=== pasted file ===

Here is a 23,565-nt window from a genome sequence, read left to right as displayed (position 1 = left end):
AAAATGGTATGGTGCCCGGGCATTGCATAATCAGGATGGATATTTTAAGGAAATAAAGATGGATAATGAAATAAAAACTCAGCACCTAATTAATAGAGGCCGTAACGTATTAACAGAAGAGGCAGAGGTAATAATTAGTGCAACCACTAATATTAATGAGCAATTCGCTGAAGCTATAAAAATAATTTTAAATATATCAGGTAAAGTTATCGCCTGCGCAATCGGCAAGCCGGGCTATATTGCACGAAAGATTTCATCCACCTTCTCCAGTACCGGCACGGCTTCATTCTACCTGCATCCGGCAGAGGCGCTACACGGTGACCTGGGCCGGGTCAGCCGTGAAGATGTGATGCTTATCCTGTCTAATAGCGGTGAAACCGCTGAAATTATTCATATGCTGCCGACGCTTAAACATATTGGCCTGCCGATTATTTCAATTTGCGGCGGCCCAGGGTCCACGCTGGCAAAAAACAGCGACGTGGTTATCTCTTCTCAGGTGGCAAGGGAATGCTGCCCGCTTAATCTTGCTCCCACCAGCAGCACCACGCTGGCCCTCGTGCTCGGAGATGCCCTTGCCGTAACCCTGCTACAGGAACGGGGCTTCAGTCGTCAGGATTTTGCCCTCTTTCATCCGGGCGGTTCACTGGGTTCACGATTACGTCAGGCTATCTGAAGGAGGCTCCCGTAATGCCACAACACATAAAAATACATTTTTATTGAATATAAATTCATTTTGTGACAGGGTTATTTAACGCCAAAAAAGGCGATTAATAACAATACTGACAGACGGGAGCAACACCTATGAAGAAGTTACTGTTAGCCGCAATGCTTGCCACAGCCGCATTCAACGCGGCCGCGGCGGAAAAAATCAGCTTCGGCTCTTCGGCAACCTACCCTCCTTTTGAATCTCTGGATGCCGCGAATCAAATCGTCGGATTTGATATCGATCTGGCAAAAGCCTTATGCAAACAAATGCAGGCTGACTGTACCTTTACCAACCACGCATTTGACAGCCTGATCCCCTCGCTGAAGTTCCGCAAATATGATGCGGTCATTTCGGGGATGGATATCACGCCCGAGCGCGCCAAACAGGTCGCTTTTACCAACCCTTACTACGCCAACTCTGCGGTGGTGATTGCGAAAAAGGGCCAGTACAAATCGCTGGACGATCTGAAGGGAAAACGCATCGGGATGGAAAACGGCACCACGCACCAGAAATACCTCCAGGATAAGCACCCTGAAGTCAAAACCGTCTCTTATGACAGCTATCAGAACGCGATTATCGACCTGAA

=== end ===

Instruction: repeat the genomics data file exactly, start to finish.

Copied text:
Here is a 23,565-nt window from a genome sequence, read left to right as displayed (position 1 = left end):
AAAATGGTATGGTGCCCGGGCATTGCATAATCAGGATGGATATTTTAAGGAAATAAAGATGGATAATGAAATAAAAACTCAGCACCTAATTAATAGAGGCCGTAACGTATTAACAGAAGAGGCAGAGGTAATAATTAGTGCAACCACTAATATTAATGAGCAATTCGCTGAAGCTATAAAAATAATTTTAAATATATCAGGTAAAGTTATCGCCTGCGCAATCGGCAAGCCGGGCTATATTGCACGAAAGATTTCATCCACCTTCTCCAGTACCGGCACGGCTTCATTCTACCTGCATCCGGCAGAGGCGCTACACGGTGACCTGGGCCGGGTCAGCCGTGAAGATGTGATGCTTATCCTGTCTAATAGCGGTGAAACCGCTGAAATTATTCATATGCTGCCGACGCTTAAACATATTGGCCTGCCGATTATTTCAATTTGCGGCGGCCCAGGGTCCACGCTGGCAAAAAACAGCGACGTGGTTATCTCTTCTCAGGTGGCAAGGGAATGCTGCCCGCTTAATCTTGCTCCCACCAGCAGCACCACGCTGGCCCTCGTGCTCGGAGATGCCCTTGCCGTAACCCTGCTACAGGAACGGGGCTTCAGTCGTCAGGATTTTGCCCTCTTTCATCCGGGCGGTTCACTGGGTTCACGATTACGTCAGGCTATCTGAAGGAGGCTCCCGTAATGCCACAACACATAAAAATACATTTTTATTGAATATAAATTCATTTTGTGACAGGGTTATTTAACGCCAAAAAAGGCGATTAATAACAATACTGACAGACGGGAGCAACACCTATGAAGAAGTTACTGTTAGCCGCAATGCTTGCCACAGCCGCATTCAACGCGGCCGCGGCGGAAAAAATCAGCTTCGGCTCTTCGGCAACCTACCCTCCTTTTGAATCTCTGGATGCCGCGAATCAAATCGTCGGATTTGATATCGATCTGGCAAAAGCCTTATGCAAACAAATGCAGGCTGACTGTACCTTTACCAACCACGCATTTGACAGCCTGATCCCCTCGCTGAAGTTCCGCAAATATGATGCGGTCATTTCGGGGATGGATATCACGCCCGAGCGCGCCAAACAGGTCGCTTTTACCAACCCTTACTACGCCAACTCTGCGGTGGTGATTGCGAAAAAGGGCCAGTACAAATCGCTGGACGATCTGAAGGGAAAACGCATCGGGATGGAAAACGGCACCACGCACCAGAAATACCTCCAGGATAAGCACCCTGAAGTCAAAACCGTCTCTTATGACAGCTATCAGAACGCGATTATCGACCTGAA